Even though tutoring is an ordinary part of many people’s education, the word “tutor” still conjures up a 19th century Ichabod Crane type schoolmaster in my mind. It also always makes me think of this comic which my friend Christina’s family has a long-running joke about.
I enjoy tutoring because unlike most classroom teaching I have the opportunity to work one-on-one with students and can try more than one method of explaining something until the student understands. The thing that makes tutoring an adventure for me is that I rarely know ahead of time what assignments the student will bring to work on together, but it’s my job to be competent to help them with whatever they’ve been assigned. This sometimes means a quick Google refresher coupled with liberal use of the Socratic method (“What do you think it means, Johnny?”) and a healthy dash of BS. I will admit that I’m amazed sometimes when some long-forgotten tidbit of knowledge pops into my head while tutoring and I realize those long hard days of elementary school really paid off.
In a given week of tutoring here are all of the things I need to have mastery of:
- The basics of how the digestive system works.
- What are xylem and phloem?
- How to explain exponents to a fifth-grader.
- How to make a 7th grade boy answer questions in complete sentences. (I’ve determined that it’s basically impossible).
- How to master the Reading Comprehension section of the ACT in the allotted 40 minutes. (How exactly do you make a student read faster? Besides making them read a bunch of things on a timer?)
- How to use “credence” in a sentence and how to explain that for some reason, we only ever use this word in the phrase “give/gave credence to.”
- How to write compelling personal essays for college applications without putting my words in someone else’s “mouth.”
- What happened in Tom Sawyer? All I remember is the part where he paints the fence. Also when he and Becky Thatcher get lost in the cave at Becky’s picnic. Thanks a lot, Wishbone.
I’ve realized that tutoring is similar to substitute teaching in that you can’t get by with mastery of a single subject or grade level. Tutoring is also unique in that, if you’re doing it right, you should really be working yourself out of a job. Which is good for them and bad for you. So the key is getting your students to improve enough that their parents think the tutoring is working without making them think the tutoring isn’t necessary anymore. (Just kidding, just kidding. For the record, my goal is definitely to have the students improve to the point that they don’t need me).
Things in Columbia continue to be strange and disjointed in the aftermath of the Great Flood. Parts of roads are still closed and many houses have to be knocked to the ground and rebuilt from scratch. Driving through neighborhoods there are mountains of debris in the yards from houses being completely gutted. It will take this city months to years to fully recover. The flooding has put a damper on both our adventures and on my job search progress as things here ground to a halt for an entire week. But this coming weekend we have a day trip planned to Wilmington, a beach town in North Carolina where one of my dear friends lives. We are looking forward to getting out and trying some new things in Wilmington and I will hopefully have a more interesting adventure to report back next week!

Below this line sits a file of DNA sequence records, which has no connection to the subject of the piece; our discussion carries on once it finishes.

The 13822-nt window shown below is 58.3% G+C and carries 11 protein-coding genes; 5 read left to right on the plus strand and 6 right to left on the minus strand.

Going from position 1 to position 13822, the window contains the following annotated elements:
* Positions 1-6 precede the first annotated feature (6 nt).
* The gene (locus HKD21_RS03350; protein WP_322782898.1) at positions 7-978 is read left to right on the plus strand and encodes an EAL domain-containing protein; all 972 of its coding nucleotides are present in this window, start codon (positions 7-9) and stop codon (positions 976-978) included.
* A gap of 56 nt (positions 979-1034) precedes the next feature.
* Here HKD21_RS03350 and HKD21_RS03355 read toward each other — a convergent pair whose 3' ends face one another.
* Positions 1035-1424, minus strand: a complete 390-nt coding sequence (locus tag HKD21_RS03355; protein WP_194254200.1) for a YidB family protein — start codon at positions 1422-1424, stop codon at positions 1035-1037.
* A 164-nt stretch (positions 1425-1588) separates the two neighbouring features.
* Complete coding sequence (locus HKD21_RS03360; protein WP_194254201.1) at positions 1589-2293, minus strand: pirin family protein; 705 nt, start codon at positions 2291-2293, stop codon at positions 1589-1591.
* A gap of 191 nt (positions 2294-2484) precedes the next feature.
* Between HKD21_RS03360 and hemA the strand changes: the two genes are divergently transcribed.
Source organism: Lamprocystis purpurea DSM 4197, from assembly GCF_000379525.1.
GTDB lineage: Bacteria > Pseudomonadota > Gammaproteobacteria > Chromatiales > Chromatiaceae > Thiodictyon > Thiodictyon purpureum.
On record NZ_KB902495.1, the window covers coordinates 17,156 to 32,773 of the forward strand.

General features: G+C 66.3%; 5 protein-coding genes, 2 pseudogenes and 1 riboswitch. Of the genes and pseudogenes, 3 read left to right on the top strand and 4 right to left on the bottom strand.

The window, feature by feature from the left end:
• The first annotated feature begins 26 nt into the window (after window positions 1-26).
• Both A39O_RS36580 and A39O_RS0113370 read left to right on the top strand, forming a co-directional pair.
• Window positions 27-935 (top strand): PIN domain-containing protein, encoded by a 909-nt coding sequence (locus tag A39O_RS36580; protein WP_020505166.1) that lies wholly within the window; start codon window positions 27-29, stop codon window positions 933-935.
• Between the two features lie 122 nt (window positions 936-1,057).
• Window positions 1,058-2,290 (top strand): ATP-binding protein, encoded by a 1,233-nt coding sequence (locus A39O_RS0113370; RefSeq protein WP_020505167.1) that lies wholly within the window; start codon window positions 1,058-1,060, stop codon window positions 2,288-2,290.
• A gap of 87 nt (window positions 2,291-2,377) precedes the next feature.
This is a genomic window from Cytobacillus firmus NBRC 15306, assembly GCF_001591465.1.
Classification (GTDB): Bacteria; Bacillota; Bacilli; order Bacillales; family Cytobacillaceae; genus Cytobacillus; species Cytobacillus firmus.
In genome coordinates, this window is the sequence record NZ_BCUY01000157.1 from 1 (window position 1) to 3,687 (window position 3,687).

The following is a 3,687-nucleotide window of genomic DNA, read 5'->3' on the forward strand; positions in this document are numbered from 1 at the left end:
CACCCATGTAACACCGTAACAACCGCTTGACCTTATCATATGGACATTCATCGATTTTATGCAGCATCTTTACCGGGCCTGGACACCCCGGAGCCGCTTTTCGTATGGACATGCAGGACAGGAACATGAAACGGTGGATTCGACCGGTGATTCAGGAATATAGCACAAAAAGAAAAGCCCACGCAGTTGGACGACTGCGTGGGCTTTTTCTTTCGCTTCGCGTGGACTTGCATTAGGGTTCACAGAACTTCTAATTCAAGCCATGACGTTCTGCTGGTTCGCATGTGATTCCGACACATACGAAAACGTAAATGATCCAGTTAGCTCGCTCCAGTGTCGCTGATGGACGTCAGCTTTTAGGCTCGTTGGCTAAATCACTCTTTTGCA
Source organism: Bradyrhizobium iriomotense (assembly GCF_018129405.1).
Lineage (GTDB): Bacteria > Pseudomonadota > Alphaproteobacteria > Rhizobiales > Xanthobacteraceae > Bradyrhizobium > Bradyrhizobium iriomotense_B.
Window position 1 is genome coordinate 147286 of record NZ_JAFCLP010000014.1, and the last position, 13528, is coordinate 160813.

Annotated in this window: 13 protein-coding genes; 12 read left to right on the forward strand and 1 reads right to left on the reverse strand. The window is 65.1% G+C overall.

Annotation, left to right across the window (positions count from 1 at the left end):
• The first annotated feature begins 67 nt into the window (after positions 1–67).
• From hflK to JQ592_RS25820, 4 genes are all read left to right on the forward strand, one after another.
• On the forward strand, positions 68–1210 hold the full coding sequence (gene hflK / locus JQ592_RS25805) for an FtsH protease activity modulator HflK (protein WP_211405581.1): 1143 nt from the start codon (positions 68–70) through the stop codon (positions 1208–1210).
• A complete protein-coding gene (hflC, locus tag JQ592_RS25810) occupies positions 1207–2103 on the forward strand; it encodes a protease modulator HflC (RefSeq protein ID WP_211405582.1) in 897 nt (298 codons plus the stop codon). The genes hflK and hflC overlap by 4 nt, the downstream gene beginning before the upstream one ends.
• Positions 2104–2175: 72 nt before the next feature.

If you have an adventure to share, add your link to the link-up by clicking the button below. You can also click this button to read other bloggers’ adventures. You can participate in all of the adventures or you can just do a few. If you missed last week’s adventure about the 1,000 Year Flood, you can find it here. And if you are new to my Fifty-Two Weeks of Adventure project you can find out more about it here.
Reblogged this on Camelia Angels.
Reading faster comes down to eye movement discipline, doesn’t it? I think the term is saccades? So if you can get them to move their eye in little frog hops across the page, they read faster. Not that it helps you. But have fun on your next adventure!
Interesting. I’m also a relatively slow reader even though I read a ton. Part of the problem for me is that if I don’t articulate each word in my mind individually, I lose a lot of comprehension. I have a habit of moving my lips while reading, basically mouthing every word, when I’m very involved in a story. When I do this I am essentially reading at the same pace I would be if I were reading aloud. I can force myself not to do this and read without moving my lips, but I find myself more easily distracted by what’s going on around me and my comprehension suffers. Not sure why that is and it doesn’t have anything to do with tutoring, but there you have it! 🙂
HI, The tutoring sound like fun, but intensive. Actually I just finished tutoring an interior design student on her thesis 😉
some ideas to get kids to read faster :
– try let kid read books actually to easy or comics (where visuals support the reading), or
– you can try let kid reading the same text more than one time, Or
– you may try using an i-pad (kindle) instead of a book to ajust color/letter size,
– try using an audiobook beside the book, where the kid has to read faster than the spoken word
Thank you so much for these tips! In this case, I’m working with a student who is preparing for a specific standardized college entrance exam so I’m trying to have her practice with a similar format to the test. These ideas are great for younger learners or for a less specific exercise and I will add them to my arsenal of tutoring weapons. 🙂
LikeLiked by 1 person